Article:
And that’s just how it felt, to look at my painting, hanging there with 24 other, entirely-other works. As Christopher observed, “Yours is so very different.” Of course my kid is different, I wanted to say. I didn’t plan it that way, but I’m not surprised that’s how s/he turned out. It’s nice to be with a crowd, but not of it. Even so, different-ness doesn’t guarantee confidence. Leaving my painting at the Gladstone was strange, and a bit stressful (it’s exhibited there with the others through Monday). I had a momentary twinge of -what, grief? separation anxiety? parental sentimentality? -when I walked into my tiny studio space at home and immediately noted that particular painting’s absence. It had become a sparky little fixture amongst the larger, older stalwarts, who seemed to hover and surround it in a protective huddle. I got cold thinking of it hanging in silence and darkness all night, alone and open to the elements of unfamiliar eyeballs and sneaky urban spiders.
Tag: Gladstone Hotel
The Valentine’s Day sillies are upon us once more. As a singleton who’s never really experienced the “romantic” connotations of the Hallmark Holiday, I take the whole thing in stride and tend to draw associations instead with the sticky-sweet days of childhood. Heart-shaped cookies and finger-staining candies, along with cut-outs and tacky cards -that’s Valentine’s Day to me.
There’s a tremendous pressure on female singletons, particularly in North America, where V-Day is taken quite seriously. (That, incidentally, is culturally interesting; I don’t recall the same kind of pressure when I lived in Dublin and London, but then, back then I romanticized everything, turning every day into a kind of maudlin V-Day fest, complete with sappy poetry, long dresses, and plenty of chest-heaving for so-close-so-far Byronic, tortured-artist-lovers. Oh, youth…) Year-round Valentine pressure is everywhere in popular culture: witness the phenomenons of Bridget Jones, Sex And the City, and any number of treacly pop hits.
Lastnight’s episode of 30 Rock featured a defensive Liz Lemon (Tina Fey) trying to find someone to give her a ride post an impending dental surgery. The snag? The surgery fell on Valentine’s Day. In the great tradition of ladies who doth protest too much, the indefatigable Liz huffed and puffed about in hilarious, if equally sad, fashion, loudly proclaiming her independence. Only later, deep in the throes of whirling post-surgery hallucinations, did she acknowledge that she wanted to be loved. It got me thinking: do women need Valentine’s Day to assert their desire for love and acceptance? Following that, do men need the pressure of what V-Day represents to show these things? It all feels deeply unfair -and stupid.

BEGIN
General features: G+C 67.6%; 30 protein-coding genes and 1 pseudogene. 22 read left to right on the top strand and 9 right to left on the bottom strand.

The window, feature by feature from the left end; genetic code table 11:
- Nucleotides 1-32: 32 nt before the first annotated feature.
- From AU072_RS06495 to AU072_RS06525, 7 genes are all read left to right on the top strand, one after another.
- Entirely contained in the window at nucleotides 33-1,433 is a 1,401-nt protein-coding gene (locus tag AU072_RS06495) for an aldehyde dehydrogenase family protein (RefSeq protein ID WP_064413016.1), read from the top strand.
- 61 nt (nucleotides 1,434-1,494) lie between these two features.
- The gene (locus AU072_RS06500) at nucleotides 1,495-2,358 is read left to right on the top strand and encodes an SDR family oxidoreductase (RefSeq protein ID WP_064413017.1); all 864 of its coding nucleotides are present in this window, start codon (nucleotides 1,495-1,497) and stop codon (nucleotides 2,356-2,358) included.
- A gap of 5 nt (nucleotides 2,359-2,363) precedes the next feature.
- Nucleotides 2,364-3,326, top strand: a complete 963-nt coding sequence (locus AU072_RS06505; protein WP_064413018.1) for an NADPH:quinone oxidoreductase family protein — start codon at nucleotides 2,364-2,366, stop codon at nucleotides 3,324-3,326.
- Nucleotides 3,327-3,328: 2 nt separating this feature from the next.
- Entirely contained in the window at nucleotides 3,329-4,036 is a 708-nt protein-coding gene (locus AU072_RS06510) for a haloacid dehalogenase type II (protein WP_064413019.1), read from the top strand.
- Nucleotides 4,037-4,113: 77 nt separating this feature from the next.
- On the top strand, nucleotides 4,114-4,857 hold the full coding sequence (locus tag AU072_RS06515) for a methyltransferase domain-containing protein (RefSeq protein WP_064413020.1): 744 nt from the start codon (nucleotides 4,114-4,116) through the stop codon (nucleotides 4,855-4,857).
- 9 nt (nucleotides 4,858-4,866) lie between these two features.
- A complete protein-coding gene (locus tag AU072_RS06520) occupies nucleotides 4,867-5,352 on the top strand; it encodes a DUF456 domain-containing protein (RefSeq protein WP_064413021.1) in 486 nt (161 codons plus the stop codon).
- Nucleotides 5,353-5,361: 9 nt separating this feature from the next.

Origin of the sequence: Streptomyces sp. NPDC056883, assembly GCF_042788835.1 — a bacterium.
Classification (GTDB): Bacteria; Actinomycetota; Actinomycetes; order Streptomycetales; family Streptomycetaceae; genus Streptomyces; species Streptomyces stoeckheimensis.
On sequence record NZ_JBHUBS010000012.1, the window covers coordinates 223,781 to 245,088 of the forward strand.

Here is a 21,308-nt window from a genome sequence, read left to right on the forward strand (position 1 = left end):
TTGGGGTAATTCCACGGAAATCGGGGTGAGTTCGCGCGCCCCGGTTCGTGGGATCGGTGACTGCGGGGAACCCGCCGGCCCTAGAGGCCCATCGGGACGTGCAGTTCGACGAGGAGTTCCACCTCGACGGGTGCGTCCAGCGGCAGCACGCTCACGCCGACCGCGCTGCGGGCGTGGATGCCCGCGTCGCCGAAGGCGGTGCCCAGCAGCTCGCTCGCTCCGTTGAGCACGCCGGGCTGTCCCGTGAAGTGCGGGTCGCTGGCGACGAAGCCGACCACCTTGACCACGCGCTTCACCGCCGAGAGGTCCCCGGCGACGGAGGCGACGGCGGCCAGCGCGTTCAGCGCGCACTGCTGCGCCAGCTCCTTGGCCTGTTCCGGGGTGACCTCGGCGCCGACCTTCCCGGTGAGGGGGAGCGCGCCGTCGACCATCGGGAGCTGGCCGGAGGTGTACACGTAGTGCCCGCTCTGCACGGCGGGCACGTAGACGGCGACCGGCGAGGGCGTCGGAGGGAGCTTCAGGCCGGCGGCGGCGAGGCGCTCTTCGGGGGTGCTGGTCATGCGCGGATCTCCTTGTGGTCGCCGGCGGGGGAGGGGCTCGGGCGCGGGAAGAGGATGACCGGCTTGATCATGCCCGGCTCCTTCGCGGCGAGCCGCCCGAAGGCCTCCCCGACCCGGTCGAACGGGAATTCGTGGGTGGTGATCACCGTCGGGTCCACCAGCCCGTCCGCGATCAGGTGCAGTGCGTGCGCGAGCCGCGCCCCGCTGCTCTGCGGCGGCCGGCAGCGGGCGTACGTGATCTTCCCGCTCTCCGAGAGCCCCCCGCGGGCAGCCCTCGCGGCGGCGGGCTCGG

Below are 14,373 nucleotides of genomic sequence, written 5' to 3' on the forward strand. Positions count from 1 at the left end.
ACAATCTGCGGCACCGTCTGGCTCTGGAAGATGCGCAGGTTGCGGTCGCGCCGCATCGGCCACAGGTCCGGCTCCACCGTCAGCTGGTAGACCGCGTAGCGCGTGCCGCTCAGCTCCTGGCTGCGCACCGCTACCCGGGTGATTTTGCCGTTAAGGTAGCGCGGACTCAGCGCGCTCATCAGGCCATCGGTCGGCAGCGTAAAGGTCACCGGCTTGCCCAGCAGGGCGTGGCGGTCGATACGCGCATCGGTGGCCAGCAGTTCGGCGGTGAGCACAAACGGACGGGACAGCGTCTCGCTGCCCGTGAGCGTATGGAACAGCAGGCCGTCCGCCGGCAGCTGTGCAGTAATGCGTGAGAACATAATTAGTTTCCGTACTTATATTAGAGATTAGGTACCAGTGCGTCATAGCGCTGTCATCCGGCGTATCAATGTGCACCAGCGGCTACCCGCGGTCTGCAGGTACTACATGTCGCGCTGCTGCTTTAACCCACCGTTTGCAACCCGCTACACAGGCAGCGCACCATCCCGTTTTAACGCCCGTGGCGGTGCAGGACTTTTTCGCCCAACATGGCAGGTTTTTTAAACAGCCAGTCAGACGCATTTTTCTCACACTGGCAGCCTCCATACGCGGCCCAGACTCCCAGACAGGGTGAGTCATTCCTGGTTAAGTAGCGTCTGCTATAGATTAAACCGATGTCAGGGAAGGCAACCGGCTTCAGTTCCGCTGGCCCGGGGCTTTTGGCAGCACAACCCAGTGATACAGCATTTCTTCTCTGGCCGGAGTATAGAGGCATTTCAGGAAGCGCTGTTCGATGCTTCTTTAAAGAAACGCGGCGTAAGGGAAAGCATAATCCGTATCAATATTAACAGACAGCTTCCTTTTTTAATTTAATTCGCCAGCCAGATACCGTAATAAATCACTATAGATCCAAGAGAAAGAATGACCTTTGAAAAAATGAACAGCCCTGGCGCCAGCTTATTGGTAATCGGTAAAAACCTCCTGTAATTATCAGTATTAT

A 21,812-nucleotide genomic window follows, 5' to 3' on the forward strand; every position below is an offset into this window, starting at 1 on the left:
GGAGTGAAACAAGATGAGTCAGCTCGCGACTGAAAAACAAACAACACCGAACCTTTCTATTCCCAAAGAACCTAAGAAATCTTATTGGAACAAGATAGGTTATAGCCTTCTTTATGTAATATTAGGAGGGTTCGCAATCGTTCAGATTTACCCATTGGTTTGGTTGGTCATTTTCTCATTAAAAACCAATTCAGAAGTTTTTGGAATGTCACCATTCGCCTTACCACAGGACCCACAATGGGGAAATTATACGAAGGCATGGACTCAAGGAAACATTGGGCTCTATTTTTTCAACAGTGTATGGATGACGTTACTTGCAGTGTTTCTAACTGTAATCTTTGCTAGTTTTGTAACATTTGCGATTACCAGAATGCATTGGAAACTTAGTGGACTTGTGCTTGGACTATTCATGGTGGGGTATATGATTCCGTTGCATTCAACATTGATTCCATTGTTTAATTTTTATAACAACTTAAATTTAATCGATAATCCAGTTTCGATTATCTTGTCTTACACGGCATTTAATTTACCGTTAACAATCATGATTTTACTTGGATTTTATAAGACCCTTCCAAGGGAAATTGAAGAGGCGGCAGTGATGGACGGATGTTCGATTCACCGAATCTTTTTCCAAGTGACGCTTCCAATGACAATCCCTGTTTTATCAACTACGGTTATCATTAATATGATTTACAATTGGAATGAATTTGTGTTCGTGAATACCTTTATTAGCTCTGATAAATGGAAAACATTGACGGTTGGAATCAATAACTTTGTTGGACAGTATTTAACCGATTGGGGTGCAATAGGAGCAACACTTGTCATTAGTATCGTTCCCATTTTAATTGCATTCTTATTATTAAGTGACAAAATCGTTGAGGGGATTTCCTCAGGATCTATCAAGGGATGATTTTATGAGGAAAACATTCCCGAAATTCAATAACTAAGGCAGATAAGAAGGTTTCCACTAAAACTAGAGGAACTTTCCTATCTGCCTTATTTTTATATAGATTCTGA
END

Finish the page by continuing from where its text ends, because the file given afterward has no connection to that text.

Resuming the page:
The Toronto-based Erotic Arts and Crafts Fair blends like childlike whimsy with a decidedly adult ethos. As its name implies, the fair is a celebration of sex, but not in that tawdry, vulgar way as paraded around so many so-called “professional” conferences. The fair, on since 2007 and founded by members of the excellent Come As You Are, is Canada’s only craft fair dedicated to romantic, sexual, and erotic expression, and features a variety of crafts -not just rude knitwear and dildos (though they’re presented too, if you’re interested). Books, buttons, jewellery, corsets, slippers and one cleverly-named change-purse feature as well.
Along with being a fun way of celebrating sexuality, the fair also serves as a great way of connecting people -including many single women, who come in nervous and sometimes shy, and leave, laughing. There’s no pressure for coupledom, and the whimsical, fun feel of the fair imbues a kind of fun, carnival-esque atmosphere. Also, the event nicely builds community through the sharing of artistic ability, something vitally important in the Queen Street West area (which is rapidly becoming a bourgeois hipster haven, eeek). If you’re in the neighbourhood tomorrow (February 13th), pop in the Gladstone Hotel anytime between 12 and 8pm. Single or coupled, I guarantee you’ll walk out with a smile.
I’ve been so busy over the past few weeks, I haven’t been updating as much as I’d like. And I can’t blame the weather, because summer seems to have generally missed much of the country. Still, here are a few ideas for things that have been inspiring me lately: